Ultrasound is regularly being used to evaluate abdominal aortic aneurysms. Abdominal aneurysm is a swelling of the aorta, the main blood vessel that brings blood for your heart to the rest of the body. The aorta is around 2.5 in the abdominal area, it can, however, swell to more than 5 cm.
Aneurysms are more common in men of 65+ years of age than in women and younger men, and they can be fatal as large aneurysms can burst. According to NHS Choices 8 out of 10 people with aortic aneurysm or AAA die.
It is highly unlikely that small aneurysms will cause any symptoms but large aneurysm can cause the following symptoms:
The Abdominal Aortic scan includes evaluation of:
Ultrasound report and if needed, a follow-up recommendation.
No preparation is necessary for this scan but avoid eating foods that can cause a significant amount of abdominal gas
Before the scan, our sonographer will explain the examination procedure. During your scan, you will be asked to expose your abdomen by lifting your top-up. We will put some ultrasonic gel on your skin, and we will use an ultrasound probe that sends sound waves in your body to visualize the aorta.
The scan is painless, and we will be able to tell you there and then if you do have an AAA. An ultrasound report will be issued to take it with you.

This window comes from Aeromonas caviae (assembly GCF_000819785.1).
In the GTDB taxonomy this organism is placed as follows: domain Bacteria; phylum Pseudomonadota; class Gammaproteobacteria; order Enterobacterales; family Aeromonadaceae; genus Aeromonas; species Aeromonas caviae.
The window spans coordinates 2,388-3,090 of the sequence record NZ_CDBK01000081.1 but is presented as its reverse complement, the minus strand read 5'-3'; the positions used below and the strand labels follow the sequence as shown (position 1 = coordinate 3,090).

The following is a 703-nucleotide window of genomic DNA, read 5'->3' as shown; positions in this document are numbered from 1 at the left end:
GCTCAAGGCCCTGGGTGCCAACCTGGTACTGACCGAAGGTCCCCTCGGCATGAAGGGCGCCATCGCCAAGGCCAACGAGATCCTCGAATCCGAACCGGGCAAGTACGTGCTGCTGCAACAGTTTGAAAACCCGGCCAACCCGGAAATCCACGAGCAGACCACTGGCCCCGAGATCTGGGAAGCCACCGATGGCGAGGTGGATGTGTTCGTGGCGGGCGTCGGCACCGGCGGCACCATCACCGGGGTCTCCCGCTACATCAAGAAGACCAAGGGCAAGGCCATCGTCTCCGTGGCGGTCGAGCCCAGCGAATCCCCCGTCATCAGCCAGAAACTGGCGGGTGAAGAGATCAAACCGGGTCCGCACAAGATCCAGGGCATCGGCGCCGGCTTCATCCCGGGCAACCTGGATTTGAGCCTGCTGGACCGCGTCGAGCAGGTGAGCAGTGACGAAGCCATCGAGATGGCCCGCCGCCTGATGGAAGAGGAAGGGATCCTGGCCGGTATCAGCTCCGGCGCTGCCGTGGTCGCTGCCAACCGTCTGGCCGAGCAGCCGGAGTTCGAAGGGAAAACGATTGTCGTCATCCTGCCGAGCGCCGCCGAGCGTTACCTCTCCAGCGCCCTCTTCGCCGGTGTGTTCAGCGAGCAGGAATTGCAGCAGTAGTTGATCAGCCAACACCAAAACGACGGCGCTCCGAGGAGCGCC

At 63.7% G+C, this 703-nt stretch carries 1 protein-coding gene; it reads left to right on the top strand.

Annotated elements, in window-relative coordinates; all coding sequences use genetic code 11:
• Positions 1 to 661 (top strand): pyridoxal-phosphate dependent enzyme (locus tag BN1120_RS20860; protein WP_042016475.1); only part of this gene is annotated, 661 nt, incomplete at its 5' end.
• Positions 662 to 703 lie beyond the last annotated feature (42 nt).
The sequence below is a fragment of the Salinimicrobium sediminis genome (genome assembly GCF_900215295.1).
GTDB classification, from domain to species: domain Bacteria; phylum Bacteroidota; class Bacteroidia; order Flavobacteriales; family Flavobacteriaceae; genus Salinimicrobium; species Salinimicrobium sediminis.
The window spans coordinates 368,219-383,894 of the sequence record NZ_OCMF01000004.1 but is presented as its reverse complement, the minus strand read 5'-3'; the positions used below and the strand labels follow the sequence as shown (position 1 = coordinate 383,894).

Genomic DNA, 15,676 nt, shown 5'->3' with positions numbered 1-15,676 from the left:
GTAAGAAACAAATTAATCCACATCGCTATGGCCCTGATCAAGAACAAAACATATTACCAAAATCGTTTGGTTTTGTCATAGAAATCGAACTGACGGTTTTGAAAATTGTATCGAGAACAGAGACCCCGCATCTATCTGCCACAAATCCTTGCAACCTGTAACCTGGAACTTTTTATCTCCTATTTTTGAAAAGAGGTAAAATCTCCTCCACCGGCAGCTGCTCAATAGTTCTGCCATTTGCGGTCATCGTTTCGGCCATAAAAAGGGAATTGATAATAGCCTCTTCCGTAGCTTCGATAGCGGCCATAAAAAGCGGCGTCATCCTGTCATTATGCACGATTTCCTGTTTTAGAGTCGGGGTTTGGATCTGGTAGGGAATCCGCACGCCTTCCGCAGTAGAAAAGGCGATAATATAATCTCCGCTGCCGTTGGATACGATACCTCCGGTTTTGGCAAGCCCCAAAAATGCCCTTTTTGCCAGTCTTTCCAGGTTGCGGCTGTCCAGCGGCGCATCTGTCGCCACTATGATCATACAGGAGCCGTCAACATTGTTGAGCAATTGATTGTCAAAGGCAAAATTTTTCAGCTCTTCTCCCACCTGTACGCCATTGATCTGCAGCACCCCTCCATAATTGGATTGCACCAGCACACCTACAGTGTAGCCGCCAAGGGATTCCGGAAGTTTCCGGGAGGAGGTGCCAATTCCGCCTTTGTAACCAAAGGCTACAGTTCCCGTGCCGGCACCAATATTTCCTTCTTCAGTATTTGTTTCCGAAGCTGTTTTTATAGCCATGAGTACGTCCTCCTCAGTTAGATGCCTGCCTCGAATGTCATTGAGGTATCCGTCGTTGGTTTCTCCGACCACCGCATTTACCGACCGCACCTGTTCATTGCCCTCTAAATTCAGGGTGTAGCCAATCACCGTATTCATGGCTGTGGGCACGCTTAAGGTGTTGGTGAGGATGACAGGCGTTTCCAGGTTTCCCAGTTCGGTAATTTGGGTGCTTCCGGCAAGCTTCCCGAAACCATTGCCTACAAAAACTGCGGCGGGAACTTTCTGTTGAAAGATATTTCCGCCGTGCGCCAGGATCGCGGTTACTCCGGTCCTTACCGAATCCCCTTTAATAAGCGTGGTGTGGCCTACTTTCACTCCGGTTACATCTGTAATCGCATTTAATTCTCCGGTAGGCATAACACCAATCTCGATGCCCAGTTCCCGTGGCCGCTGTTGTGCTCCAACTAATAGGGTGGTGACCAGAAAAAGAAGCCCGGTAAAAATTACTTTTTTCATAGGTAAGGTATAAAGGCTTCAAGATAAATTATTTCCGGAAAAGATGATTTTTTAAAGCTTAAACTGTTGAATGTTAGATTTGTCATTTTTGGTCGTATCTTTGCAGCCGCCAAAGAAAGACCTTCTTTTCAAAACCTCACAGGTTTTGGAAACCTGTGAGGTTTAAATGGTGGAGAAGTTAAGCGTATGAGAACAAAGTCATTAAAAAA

Vascular ultrasound is carried out in order to monitor blood flow to organs and tissues throughout the body, locate and identify blockages and abnormalities like blood clots, plaque or emboli.
Vascular ultrasound can also help to identify areas of abnormal widening of blood vessels (aneurysm) that, if left untreated, can lead to serious consequences.
A Doppler ultrasound study may be part of a vascular ultrasound examination. Doppler is a special ultrasound technique that evaluates the speed and volume of blood as it flows through a blood vessel, including the body's major arteries and veins in the abdomen, arms, legs and neck. It can help to diagnose blockages to blood flow (such as clots) narrowing of vessels (possibly caused by plaque) and tumours and congenital malformation.
As the images are captured in real-time, they can help the sonographer monitor the blood flow to organs and tissues throughout the body.